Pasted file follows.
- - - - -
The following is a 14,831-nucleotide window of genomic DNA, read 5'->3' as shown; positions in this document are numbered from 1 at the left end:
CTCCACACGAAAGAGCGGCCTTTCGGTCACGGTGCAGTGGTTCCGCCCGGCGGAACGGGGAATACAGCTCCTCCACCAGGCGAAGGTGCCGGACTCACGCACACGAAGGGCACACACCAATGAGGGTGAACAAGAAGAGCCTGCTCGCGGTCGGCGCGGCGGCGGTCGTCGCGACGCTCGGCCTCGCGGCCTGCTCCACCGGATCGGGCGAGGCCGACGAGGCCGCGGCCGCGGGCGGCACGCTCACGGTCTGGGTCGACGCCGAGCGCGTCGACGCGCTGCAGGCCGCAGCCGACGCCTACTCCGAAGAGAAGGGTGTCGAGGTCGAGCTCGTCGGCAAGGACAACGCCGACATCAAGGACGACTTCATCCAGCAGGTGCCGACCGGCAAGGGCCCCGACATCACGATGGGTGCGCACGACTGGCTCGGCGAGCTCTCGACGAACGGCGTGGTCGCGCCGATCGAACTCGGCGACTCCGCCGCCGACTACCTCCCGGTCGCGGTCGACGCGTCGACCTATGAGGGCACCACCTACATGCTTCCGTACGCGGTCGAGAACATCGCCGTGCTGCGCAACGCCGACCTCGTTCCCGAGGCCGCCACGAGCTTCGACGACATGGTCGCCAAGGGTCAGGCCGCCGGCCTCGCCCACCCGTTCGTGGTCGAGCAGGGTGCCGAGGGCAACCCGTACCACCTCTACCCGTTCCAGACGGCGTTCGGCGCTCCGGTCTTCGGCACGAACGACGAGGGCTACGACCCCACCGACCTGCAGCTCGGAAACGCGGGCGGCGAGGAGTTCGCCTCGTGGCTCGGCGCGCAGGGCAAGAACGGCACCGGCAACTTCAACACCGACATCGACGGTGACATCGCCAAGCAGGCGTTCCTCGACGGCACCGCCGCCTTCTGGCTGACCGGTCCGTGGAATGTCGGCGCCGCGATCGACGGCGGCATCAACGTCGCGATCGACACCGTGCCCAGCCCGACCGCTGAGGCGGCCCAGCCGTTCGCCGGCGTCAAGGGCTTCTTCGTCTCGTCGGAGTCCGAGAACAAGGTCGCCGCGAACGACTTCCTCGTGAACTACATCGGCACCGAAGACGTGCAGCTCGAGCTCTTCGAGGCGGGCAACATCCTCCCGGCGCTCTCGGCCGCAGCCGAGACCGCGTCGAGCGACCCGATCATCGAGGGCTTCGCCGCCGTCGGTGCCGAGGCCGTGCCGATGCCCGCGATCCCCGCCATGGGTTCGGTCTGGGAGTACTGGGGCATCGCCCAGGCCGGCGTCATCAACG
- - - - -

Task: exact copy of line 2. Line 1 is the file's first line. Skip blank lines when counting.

CTCCACACGAAAGAGCGGCCTTTCGGTCACGGTGCAGTGGTTCCGCCCGGCGGAACGGGGAATACAGCTCCTCCACCAGGCGAAGGTGCCGGACTCACGCACACGAAGGGCACACACCAATGAGGGTGAACAAGAAGAGCCTGCTCGCGGTCGGCGCGGCGGCGGTCGTCGCGACGCTCGGCCTCGCGGCCTGCTCCACCGGATCGGGCGAGGCCGACGAGGCCGCGGCCGCGGGCGGCACGCTCACGGTCTGGGTCGACGCCGAGCGCGTCGACGCGCTGCAGGCCGCAGCCGACGCCTACTCCGAAGAGAAGGGTGTCGAGGTCGAGCTCGTCGGCAAGGACAACGCCGACATCAAGGACGACTTCATCCAGCAGGTGCCGACCGGCAAGGGCCCCGACATCACGATGGGTGCGCACGACTGGCTCGGCGAGCTCTCGACGAACGGCGTGGTCGCGCCGATCGAACTCGGCGACTCCGCCGCCGACTACCTCCCGGTCGCGGTCGACGCGTCGACCTATGAGGGCACCACCTACATGCTTCCGTACGCGGTCGAGAACATCGCCGTGCTGCGCAACGCCGACCTCGTTCCCGAGGCCGCCACGAGCTTCGACGACATGGTCGCCAAGGGTCAGGCCGCCGGCCTCGCCCACCCGTTCGTGGTCGAGCAGGGTGCCGAGGGCAACCCGTACCACCTCTACCCGTTCCAGACGGCGTTCGGCGCTCCGGTCTTCGGCACGAACGACGAGGGCTACGACCCCACCGACCTGCAGCTCGGAAACGCGGGCGGCGAGGAGTTCGCCTCGTGGCTCGGCGCGCAGGGCAAGAACGGCACCGGCAACTTCAACACCGACATCGACGGTGACATCGCCAAGCAGGCGTTCCTCGACGGCACCGCCGCCTTCTGGCTGACCGGTCCGTGGAATGTCGGCGCCGCGATCGACGGCGGCATCAACGTCGCGATCGACACCGTGCCCAGCCCGACCGCTGAGGCGGCCCAGCCGTTCGCCGGCGTCAAGGGCTTCTTCGTCTCGTCGGAGTCCGAGAACAAGGTCGCCGCGAACGACTTCCTCGTGAACTACATCGGCACCGAAGACGTGCAGCTCGAGCTCTTCGAGGCGGGCAACATCCTCCCGGCGCTCTCGGCCGCAGCCGAGACCGCGTCGAGCGACCCGATCATCGAGGGCTTCGCCGCCGTCGGTGCCGAGGCCGTGCCGATGCCCGCGATCCCCGCCATGGGTTCGGTCTGGGAGTACTGGGGCATCGCCCAGGCCGGCGTCATCAACG